Coauthor E. Andrew Bennett, a paleogeneticist now at the Chinese Academy of Sciences in Beijing, likens kungas to “bioengineered war machines.” But with the riddle of how kungas were made being solved a century after the last hemippe perished, “it’s impossible to make these animals again.”

50 years ago, NASA’s space shuttle program got the green light

President Nixon’s announcement last week of the decision to begin development of a space shuttle system may prove to be nearly as crucial to the future of the manned space program as the 1961 Kennedy challenge to land a man on the moon.

Update
The shuttle program was NASA astronauts’ ticket to space for 30 years. Beginning in 1981, five reusable spacecraft carried out many important missions, including helping to build the International Space Station and carrying the Hubble Space Telescope into orbit. Despite initial hopes that the shuttles would usher in an era of low-cost spaceflight, the program was deemed too expensive to continue and ended in 2011. Recently, NASA has begun working with private companies to transport astronauts to low Earth orbit. In 2020, SpaceX flew six astronauts to the International Space Station (SN: 12/19/20 & 1/2/21, p. 36). Last April, NASA announced it had tapped SpaceX to ferry astronauts to the surface of the moon as part of the upcoming Artemis program.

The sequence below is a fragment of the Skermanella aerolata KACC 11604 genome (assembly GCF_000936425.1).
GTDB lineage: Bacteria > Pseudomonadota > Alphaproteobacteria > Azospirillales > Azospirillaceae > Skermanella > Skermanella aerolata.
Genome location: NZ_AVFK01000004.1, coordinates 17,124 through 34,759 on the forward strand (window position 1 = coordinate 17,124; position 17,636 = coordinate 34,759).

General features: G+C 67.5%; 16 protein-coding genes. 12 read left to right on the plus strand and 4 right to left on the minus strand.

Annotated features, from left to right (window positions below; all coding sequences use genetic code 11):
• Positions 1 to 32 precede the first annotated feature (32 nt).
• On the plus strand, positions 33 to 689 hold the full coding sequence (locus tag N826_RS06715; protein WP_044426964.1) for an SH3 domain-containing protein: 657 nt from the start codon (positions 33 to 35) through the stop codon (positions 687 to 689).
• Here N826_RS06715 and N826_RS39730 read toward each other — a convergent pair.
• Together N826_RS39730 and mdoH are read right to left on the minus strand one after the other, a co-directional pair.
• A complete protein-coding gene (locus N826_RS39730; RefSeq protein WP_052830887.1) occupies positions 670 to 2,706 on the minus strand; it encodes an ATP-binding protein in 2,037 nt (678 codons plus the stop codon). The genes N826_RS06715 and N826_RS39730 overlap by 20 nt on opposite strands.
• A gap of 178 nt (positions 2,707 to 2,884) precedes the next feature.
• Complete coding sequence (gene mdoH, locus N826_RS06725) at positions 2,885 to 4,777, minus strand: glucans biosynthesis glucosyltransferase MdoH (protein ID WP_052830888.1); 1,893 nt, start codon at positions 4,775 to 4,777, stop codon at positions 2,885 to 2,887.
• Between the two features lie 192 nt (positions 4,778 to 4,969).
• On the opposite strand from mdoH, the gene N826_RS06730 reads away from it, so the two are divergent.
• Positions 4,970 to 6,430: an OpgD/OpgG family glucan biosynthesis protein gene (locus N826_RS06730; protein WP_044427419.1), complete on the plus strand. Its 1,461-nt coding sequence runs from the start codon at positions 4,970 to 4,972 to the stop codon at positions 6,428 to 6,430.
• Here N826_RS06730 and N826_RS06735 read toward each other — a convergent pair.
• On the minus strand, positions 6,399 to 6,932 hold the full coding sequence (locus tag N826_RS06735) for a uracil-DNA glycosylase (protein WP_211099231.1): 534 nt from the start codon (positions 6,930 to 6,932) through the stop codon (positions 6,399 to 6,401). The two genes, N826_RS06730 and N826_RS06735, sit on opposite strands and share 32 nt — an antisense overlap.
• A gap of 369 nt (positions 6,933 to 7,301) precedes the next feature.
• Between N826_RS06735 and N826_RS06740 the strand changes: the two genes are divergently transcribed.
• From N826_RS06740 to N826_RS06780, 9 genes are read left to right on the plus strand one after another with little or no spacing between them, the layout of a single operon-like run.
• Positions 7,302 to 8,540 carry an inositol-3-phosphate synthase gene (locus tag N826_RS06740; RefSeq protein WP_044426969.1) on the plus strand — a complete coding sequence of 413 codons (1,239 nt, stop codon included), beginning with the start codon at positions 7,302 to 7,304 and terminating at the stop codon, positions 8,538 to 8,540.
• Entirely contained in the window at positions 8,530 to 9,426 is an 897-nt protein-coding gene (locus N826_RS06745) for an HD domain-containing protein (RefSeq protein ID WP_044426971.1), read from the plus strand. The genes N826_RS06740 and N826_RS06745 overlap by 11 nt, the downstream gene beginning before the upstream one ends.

Patents won by Chinese companies in US surge

Chinese companies' patents granted in the United States surged last year, even as total patent awards in the US trended downward, showcasing Chinese companies' increasing innovation capabilities, according to a renowned US patent service provider.

Data from IFI Claims showed that Chinese companies' patents earned in the US increased around 10 percent to 20,679 in 2021, up from 18,792 in 2020.

The progress came as total US patent grants declined about 7 percent from 2020 to 327,329 awards last year, the most precipitous drop in the past decade, said IFI Claims.

Several Chinese companies are now among the Top 50 in US patent rankings, including chip giant Taiwan Semiconductor Manufacturing Co at No 4, telecom giant Huawei Technologies Co at No 5, display maker BOE at No 11, and tech heavyweight Oppo at No 49. Oppo, for instance, was granted 719 patents in the US last year, marking a surge of 33 percent year-on-year.

When it comes to total global patents held, China possesses 29 percent of the global 250 patent families-collections of patent applications covering the same or similar technical content-compared to the US (24 percent) and Japan (19 percent), said IFI Claims.

A deeper analysis shows that the US and Japanese portfolios are stronger and more mature. Nevertheless, it is clear that China has stimulated a research and development culture that is serious about intellectual property, said Mike Baycroft, CEO of IFI Claims Patent Services in a statement.

The progress comes as Chinese companies increasingly strengthen their R&D push. Huawei, for instance, invested 141.9 billion yuan ($22.3 billion) in R&D in 2020, accounting for about 15.9 percent of its revenue.